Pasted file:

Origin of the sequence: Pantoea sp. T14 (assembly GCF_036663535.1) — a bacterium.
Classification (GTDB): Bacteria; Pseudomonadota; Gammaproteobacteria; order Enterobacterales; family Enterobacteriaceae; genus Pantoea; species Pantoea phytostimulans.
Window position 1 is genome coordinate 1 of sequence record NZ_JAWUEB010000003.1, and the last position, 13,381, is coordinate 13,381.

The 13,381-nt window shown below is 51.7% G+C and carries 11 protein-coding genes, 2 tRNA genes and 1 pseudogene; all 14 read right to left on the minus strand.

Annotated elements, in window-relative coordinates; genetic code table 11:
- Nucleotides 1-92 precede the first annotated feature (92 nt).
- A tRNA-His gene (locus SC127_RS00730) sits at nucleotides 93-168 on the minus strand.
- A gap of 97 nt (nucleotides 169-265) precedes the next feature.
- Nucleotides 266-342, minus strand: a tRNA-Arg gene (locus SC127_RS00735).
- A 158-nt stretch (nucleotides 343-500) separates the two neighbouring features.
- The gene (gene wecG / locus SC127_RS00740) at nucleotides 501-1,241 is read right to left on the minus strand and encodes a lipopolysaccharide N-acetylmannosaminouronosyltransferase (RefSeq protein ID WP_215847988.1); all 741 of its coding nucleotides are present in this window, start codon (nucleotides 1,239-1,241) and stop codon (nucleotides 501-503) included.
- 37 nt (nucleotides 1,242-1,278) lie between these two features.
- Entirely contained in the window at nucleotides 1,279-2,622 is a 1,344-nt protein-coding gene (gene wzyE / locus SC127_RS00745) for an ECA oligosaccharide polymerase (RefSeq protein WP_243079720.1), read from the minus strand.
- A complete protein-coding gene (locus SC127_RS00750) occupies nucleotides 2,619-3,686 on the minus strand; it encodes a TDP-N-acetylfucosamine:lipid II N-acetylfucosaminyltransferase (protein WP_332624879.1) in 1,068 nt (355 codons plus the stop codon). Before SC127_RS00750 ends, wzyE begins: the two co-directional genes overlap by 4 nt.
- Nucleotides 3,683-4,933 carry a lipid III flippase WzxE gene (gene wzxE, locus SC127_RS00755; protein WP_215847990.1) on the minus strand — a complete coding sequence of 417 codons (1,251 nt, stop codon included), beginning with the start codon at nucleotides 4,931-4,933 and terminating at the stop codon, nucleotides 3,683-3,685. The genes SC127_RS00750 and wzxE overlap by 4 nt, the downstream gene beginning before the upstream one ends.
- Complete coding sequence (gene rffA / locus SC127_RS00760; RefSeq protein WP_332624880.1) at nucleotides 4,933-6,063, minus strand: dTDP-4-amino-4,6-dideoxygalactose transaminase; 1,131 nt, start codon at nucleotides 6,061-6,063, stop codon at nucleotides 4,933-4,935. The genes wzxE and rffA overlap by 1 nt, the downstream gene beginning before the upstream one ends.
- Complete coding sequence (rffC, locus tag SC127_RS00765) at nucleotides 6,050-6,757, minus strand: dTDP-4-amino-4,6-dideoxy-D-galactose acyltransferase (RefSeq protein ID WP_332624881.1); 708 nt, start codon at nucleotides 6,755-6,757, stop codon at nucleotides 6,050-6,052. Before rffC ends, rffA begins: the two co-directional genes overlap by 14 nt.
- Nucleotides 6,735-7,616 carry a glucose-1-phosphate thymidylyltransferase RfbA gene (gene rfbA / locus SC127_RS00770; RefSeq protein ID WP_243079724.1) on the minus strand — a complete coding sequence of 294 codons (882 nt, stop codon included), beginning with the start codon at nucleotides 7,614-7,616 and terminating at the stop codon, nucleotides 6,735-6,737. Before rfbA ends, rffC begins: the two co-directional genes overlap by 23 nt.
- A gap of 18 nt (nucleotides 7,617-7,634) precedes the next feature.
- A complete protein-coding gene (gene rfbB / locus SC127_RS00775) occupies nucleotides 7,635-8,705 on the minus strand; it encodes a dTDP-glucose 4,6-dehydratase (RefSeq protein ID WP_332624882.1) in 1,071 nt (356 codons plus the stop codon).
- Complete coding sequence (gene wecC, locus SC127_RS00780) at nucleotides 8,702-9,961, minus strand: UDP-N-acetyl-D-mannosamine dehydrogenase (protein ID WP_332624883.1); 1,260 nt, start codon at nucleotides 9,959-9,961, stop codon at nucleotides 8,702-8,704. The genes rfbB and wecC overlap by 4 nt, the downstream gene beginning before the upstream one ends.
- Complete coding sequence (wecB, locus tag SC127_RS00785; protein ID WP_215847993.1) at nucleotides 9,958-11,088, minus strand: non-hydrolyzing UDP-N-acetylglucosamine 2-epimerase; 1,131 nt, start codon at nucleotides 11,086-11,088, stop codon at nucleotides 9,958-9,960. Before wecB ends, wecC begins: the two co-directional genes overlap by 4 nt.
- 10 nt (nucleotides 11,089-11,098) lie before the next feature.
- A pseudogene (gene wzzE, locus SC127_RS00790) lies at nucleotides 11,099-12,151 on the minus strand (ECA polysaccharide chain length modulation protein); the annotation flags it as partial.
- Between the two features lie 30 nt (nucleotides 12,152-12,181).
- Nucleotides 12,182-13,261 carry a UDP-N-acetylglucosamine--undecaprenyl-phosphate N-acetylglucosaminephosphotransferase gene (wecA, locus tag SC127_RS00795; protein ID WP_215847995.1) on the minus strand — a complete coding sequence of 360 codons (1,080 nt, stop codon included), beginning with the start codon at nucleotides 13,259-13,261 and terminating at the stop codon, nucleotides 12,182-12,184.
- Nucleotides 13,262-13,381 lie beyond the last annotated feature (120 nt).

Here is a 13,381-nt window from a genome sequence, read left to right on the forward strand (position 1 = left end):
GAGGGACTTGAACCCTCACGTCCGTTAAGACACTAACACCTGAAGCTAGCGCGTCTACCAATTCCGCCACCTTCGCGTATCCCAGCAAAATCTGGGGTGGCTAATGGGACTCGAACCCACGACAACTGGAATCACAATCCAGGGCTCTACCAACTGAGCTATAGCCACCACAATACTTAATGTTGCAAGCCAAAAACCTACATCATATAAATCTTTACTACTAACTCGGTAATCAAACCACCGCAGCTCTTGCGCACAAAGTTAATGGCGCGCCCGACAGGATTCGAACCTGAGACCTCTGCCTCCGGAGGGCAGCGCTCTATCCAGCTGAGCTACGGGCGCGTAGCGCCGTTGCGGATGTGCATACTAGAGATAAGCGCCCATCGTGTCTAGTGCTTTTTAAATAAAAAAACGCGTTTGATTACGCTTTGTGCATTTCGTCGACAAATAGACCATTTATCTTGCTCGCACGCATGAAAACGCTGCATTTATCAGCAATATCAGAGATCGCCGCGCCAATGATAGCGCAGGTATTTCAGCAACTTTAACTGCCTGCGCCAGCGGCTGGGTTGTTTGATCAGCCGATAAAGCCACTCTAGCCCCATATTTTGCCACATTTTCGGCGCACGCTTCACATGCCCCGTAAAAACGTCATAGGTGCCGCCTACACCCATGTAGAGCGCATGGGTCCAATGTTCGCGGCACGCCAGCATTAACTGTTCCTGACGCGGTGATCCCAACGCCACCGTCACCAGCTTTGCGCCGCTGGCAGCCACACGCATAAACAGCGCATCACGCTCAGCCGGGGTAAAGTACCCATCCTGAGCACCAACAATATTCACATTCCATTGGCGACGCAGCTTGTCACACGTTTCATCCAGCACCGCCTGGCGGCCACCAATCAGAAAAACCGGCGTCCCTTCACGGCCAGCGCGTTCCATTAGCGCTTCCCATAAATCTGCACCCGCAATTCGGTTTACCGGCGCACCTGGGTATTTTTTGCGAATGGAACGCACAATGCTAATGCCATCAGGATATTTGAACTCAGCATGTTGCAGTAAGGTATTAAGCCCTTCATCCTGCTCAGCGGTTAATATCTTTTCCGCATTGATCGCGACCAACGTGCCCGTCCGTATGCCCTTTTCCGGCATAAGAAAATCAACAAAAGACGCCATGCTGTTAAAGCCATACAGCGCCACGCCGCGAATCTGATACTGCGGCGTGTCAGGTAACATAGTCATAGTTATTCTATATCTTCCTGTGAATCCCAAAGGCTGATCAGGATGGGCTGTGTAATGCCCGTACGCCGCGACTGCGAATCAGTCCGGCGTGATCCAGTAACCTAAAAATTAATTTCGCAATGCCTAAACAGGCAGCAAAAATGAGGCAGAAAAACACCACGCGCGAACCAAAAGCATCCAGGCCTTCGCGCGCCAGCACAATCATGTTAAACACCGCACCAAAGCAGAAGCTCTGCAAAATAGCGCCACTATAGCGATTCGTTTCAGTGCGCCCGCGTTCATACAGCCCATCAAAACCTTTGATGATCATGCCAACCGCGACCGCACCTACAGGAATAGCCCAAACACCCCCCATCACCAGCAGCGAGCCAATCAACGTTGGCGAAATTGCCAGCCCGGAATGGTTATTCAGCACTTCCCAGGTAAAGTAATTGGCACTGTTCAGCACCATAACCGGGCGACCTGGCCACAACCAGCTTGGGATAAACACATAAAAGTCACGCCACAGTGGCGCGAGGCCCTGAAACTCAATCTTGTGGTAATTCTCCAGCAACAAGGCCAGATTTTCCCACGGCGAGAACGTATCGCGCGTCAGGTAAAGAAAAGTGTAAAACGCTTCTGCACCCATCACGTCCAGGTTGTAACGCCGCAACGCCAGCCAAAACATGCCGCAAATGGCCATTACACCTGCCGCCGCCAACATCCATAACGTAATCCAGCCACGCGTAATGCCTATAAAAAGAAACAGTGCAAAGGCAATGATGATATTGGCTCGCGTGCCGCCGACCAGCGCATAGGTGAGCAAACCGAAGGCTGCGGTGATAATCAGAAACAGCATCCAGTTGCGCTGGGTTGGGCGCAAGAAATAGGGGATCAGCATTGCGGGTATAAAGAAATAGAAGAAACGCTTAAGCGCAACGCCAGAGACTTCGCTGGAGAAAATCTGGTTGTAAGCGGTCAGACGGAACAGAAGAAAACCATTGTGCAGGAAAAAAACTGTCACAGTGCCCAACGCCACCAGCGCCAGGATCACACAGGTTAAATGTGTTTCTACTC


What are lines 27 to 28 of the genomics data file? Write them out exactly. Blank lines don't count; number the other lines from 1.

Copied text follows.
- Nucleotides 13,262-13,381 lie beyond the last annotated feature (120 nt).

Here is a 13,381-nt window from a genome sequence, read left to right on the forward strand (position 1 = left end):